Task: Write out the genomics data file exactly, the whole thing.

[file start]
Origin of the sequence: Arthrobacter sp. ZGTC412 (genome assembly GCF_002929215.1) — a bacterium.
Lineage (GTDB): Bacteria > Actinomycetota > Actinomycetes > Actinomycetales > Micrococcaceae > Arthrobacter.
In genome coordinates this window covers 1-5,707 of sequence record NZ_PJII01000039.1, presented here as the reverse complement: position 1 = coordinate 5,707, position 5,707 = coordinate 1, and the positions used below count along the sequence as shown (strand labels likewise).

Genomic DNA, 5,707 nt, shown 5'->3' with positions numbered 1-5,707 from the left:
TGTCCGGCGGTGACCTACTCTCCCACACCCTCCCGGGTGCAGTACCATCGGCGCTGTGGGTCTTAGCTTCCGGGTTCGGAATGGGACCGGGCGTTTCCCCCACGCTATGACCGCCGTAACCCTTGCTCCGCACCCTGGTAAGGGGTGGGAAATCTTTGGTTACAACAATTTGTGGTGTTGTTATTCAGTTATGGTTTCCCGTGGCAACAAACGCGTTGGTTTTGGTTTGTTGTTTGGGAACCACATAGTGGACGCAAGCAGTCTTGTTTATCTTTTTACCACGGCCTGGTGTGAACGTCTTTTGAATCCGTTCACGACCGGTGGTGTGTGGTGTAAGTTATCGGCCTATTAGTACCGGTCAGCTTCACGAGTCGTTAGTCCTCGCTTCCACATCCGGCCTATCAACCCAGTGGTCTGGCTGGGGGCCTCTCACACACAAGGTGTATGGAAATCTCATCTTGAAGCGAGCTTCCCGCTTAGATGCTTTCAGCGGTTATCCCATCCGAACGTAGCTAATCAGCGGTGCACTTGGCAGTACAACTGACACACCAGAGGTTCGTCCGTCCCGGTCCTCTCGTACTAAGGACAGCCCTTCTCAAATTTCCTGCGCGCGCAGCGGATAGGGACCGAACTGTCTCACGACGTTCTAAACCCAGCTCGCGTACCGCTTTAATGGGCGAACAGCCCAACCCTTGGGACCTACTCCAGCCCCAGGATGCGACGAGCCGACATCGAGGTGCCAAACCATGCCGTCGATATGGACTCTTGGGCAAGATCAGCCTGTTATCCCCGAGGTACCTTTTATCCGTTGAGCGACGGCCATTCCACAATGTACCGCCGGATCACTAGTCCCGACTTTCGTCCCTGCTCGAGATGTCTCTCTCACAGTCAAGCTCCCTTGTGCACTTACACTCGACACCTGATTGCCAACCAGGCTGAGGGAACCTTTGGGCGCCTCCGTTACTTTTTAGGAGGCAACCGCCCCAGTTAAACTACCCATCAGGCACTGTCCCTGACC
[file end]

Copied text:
Origin of the sequence: Arthrobacter sp. ZGTC412 (genome assembly GCF_002929215.1) — a bacterium.
Lineage (GTDB): Bacteria > Actinomycetota > Actinomycetes > Actinomycetales > Micrococcaceae > Arthrobacter.
In genome coordinates this window covers 1-5,707 of sequence record NZ_PJII01000039.1, presented here as the reverse complement: position 1 = coordinate 5,707, position 5,707 = coordinate 1, and the positions used below count along the sequence as shown (strand labels likewise).

Genomic DNA, 5,707 nt, shown 5'->3' with positions numbered 1-5,707 from the left:
TGTCCGGCGGTGACCTACTCTCCCACACCCTCCCGGGTGCAGTACCATCGGCGCTGTGGGTCTTAGCTTCCGGGTTCGGAATGGGACCGGGCGTTTCCCCCACGCTATGACCGCCGTAACCCTTGCTCCGCACCCTGGTAAGGGGTGGGAAATCTTTGGTTACAACAATTTGTGGTGTTGTTATTCAGTTATGGTTTCCCGTGGCAACAAACGCGTTGGTTTTGGTTTGTTGTTTGGGAACCACATAGTGGACGCAAGCAGTCTTGTTTATCTTTTTACCACGGCCTGGTGTGAACGTCTTTTGAATCCGTTCACGACCGGTGGTGTGTGGTGTAAGTTATCGGCCTATTAGTACCGGTCAGCTTCACGAGTCGTTAGTCCTCGCTTCCACATCCGGCCTATCAACCCAGTGGTCTGGCTGGGGGCCTCTCACACACAAGGTGTATGGAAATCTCATCTTGAAGCGAGCTTCCCGCTTAGATGCTTTCAGCGGTTATCCCATCCGAACGTAGCTAATCAGCGGTGCACTTGGCAGTACAACTGACACACCAGAGGTTCGTCCGTCCCGGTCCTCTCGTACTAAGGACAGCCCTTCTCAAATTTCCTGCGCGCGCAGCGGATAGGGACCGAACTGTCTCACGACGTTCTAAACCCAGCTCGCGTACCGCTTTAATGGGCGAACAGCCCAACCCTTGGGACCTACTCCAGCCCCAGGATGCGACGAGCCGACATCGAGGTGCCAAACCATGCCGTCGATATGGACTCTTGGGCAAGATCAGCCTGTTATCCCCGAGGTACCTTTTATCCGTTGAGCGACGGCCATTCCACAATGTACCGCCGGATCACTAGTCCCGACTTTCGTCCCTGCTCGAGATGTCTCTCTCACAGTCAAGCTCCCTTGTGCACTTACACTCGACACCTGATTGCCAACCAGGCTGAGGGAACCTTTGGGCGCCTCCGTTACTTTTTAGGAGGCAACCGCCCCAGTTAAACTACCCATCAGGCACTGTCCCTGACC